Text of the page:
- Lidl’s latest promotional flyer features a host of name brands ranging from Coca-Cola to Kettle Chips — a significant promotional shift for a company whose assortment is 90% private label, according to retail consultant Bill Bishop, writing on LinkedIn. Name brands dominate the circular’s food and personal care selections, and feature “buy one, get one 50% off” deals on several items, including Hellmann’s mayonnaise and Knorr rice packets.
- Bishop wrote that the promotions should increase customer traffic, which is something Lidl has struggled with in the ten months since it opened its first U.S. store. “Lidl does a lot of things well, but at this point, it also needs to do something different to get shoppers to try its stores and experience those benefits.”
- In an interview with Food Dive, Lidl communications manager Will Harwood said the company’s circulars won’t necessarily be name-brand focused going forward, citing the rotational nature of its promotions. “I wouldn’t put this into a bigger context,” he said, adding that national brands have always been a key part of Lidl's merchandising strategy.
Lidl burst onto the U.S. scene last summer promising to woo consumers with its lineup of private label products that delivered both market-beating prices and high quality. But things haven’t gone quite as planned: Store traffic has faltered, growth has slowed, and by many accounts the German discounter’s American landing has not gone as it planned.
In an interview with a German business publication earlier this year, Klaus Gehrig, CEO of the Schwarz Group, which oversees Lidl, referred to the company’s U.S. entry as “a mistake,” citing poor real estate selections, costly builds and a product assortment that missed the mark.
With its one-year anniversary in the U.S. approaching, Lidl clearly needs to make some changes. But should that include a shift towards familiar brands like Charmin and Hershey? This may go against the company’s core promise, but household brands do drive traffic to stores. According to marketing firm Catalina, center store sales are declining but still drive 81% of shopping trips.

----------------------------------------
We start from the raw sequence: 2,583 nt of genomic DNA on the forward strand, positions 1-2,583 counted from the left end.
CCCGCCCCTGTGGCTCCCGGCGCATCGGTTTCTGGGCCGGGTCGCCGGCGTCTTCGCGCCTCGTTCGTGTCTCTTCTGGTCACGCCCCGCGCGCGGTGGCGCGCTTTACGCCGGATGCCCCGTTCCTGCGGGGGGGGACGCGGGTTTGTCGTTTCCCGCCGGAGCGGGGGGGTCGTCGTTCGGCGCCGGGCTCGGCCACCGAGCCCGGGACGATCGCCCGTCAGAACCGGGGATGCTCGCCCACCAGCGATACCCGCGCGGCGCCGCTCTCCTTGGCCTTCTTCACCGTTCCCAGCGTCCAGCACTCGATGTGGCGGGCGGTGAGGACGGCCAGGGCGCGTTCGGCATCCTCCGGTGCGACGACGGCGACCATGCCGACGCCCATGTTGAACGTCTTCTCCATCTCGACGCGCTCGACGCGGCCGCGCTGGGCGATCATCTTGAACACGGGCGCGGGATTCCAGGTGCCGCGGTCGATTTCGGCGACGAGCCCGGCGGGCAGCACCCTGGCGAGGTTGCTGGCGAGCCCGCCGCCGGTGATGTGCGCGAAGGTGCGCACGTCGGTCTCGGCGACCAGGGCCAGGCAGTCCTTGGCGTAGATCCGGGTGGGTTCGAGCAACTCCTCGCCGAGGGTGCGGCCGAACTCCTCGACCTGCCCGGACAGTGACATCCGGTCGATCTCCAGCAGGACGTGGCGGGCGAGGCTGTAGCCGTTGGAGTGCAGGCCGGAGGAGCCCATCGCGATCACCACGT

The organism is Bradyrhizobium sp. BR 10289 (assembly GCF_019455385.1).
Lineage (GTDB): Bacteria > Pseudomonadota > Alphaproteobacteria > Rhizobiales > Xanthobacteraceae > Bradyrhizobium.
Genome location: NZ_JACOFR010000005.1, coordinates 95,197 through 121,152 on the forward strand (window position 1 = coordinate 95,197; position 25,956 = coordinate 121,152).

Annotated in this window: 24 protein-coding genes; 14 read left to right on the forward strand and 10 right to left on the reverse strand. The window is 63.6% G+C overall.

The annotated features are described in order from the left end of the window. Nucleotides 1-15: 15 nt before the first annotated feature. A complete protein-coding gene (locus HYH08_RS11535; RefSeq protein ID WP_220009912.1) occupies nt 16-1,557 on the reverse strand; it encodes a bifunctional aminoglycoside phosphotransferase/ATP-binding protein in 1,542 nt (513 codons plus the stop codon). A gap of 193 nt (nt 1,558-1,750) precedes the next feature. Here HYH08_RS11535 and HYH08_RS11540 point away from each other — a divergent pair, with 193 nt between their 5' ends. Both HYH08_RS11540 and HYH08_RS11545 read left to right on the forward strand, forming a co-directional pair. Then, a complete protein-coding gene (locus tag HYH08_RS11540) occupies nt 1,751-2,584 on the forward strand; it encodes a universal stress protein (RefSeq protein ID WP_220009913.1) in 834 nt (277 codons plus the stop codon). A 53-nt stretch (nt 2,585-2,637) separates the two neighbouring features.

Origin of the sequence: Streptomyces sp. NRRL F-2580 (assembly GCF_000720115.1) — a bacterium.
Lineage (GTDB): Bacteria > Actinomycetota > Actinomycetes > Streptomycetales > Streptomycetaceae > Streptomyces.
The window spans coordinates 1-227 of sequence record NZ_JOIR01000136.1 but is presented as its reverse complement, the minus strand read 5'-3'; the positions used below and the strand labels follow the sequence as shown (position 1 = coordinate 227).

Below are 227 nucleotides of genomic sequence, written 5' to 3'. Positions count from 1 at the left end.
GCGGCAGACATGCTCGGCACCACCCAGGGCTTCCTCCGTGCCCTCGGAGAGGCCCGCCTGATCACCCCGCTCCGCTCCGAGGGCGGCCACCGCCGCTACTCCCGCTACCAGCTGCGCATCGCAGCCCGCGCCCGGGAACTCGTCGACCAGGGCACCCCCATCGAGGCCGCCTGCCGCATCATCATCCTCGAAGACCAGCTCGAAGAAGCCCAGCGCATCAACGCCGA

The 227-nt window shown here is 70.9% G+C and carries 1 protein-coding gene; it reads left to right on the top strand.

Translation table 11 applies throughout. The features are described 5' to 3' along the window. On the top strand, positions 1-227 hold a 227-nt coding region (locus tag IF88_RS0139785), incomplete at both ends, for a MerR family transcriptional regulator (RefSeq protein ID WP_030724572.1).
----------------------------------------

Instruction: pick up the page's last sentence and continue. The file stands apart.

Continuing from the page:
Once it gets customers into stores, Lidl can drive trial of its private label products. These items are unfamiliar to most shoppers — a barrier that Lidl has struggled to overcome — but research suggests customers do come back after they’ve tried them. A survey from consulting firm Oliver Wyman found that 56% of consumers who had shopped Lidl said they would do so more often, compared to 39% who said so before stepping foot inside a store.
Whole Foods, whose name has become synonymous with natural and organic products, may be shifting towards mainstream brands, as well — albeit contentiously. Yahoo Finance reported last month that the grocer and new owner Amazon have locked horns over whether to stock name brands like Coca-Cola that don’t meet Whole Foods’ all-natural standards, but that could drive more mainstream consumers to stores.
Lidl has made other adjustments to drive more customers to its stores. It’s changing up its real estate strategy to include more small stores similar in size to its European stores at around 21,000 square feet. Its real estate team is also looking at leasing stores and not just buying them. Harwood emphasized that these locations will allow the chain to penetrate more urban markets where high-value customers reside but where space is at a premium.
“The whole idea is to give [the real estate team] more tools to increase penetration,” he told Food Dive.
As it pares down store size and addresses assortment, Lidl should also address its over-reliance on nonfood products ranging from garden hoses to dresses, observers note. These items have been a hit in Europe, and Lidl sees weekly discounts — or “surprises” — as a traffic driver. But it seems U.S. consumers haven’t quite known what to make of the odd assortment.
In a recent interview with Food Dive, Neil Stern, senior director with McMillanDoolittle made that point that the U.S. already has Costco and a wide range of nonfood retailers.
Lidl has made a number of mistakes, but they all seem to point back to one major error: It underestimated U.S. competition. In the lead-up to its arrival in America, grocers up and down the East Coast battened down the hatches, slashing prices and promoting value across their marketing outlets. Food Lion, which was expected to be easy prey for Lidl, has remodeled its stores and shown to be very resilient.
Harwood emphasized Lidl’s agility, and the importance it places on listening to customers. If it make effective changes, this first year in the U.S. could eventually be seen as an adjustment period rather than the beginning of a failed run.